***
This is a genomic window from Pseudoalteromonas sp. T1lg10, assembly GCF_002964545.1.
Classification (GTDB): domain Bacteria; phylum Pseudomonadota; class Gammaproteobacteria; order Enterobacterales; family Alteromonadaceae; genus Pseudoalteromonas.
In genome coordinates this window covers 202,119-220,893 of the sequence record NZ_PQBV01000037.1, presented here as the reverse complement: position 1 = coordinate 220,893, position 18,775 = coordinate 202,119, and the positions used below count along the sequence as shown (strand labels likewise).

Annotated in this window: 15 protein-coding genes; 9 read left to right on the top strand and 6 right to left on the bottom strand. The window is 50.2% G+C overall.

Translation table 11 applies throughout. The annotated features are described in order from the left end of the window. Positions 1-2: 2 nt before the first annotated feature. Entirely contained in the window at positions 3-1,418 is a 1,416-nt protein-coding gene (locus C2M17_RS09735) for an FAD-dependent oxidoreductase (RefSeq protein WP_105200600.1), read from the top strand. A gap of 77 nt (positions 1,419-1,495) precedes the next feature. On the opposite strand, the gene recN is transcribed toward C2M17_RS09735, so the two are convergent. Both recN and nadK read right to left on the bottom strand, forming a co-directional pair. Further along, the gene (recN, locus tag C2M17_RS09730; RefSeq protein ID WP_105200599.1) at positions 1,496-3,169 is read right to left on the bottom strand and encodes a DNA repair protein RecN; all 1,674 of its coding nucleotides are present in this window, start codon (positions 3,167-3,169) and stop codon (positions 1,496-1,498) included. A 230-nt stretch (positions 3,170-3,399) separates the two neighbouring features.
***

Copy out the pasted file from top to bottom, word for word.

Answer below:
This is a genomic window from Pseudoalteromonas sp. T1lg10, assembly GCF_002964545.1.
Classification (GTDB): domain Bacteria; phylum Pseudomonadota; class Gammaproteobacteria; order Enterobacterales; family Alteromonadaceae; genus Pseudoalteromonas.
In genome coordinates this window covers 202,119-220,893 of the sequence record NZ_PQBV01000037.1, presented here as the reverse complement: position 1 = coordinate 220,893, position 18,775 = coordinate 202,119, and the positions used below count along the sequence as shown (strand labels likewise).

Annotated in this window: 15 protein-coding genes; 9 read left to right on the top strand and 6 right to left on the bottom strand. The window is 50.2% G+C overall.

Translation table 11 applies throughout. The annotated features are described in order from the left end of the window. Positions 1-2: 2 nt before the first annotated feature. Entirely contained in the window at positions 3-1,418 is a 1,416-nt protein-coding gene (locus C2M17_RS09735) for an FAD-dependent oxidoreductase (RefSeq protein WP_105200600.1), read from the top strand. A gap of 77 nt (positions 1,419-1,495) precedes the next feature. On the opposite strand, the gene recN is transcribed toward C2M17_RS09735, so the two are convergent. Both recN and nadK read right to left on the bottom strand, forming a co-directional pair. Further along, the gene (recN, locus tag C2M17_RS09730; RefSeq protein ID WP_105200599.1) at positions 1,496-3,169 is read right to left on the bottom strand and encodes a DNA repair protein RecN; all 1,674 of its coding nucleotides are present in this window, start codon (positions 3,167-3,169) and stop codon (positions 1,496-1,498) included. A 230-nt stretch (positions 3,170-3,399) separates the two neighbouring features.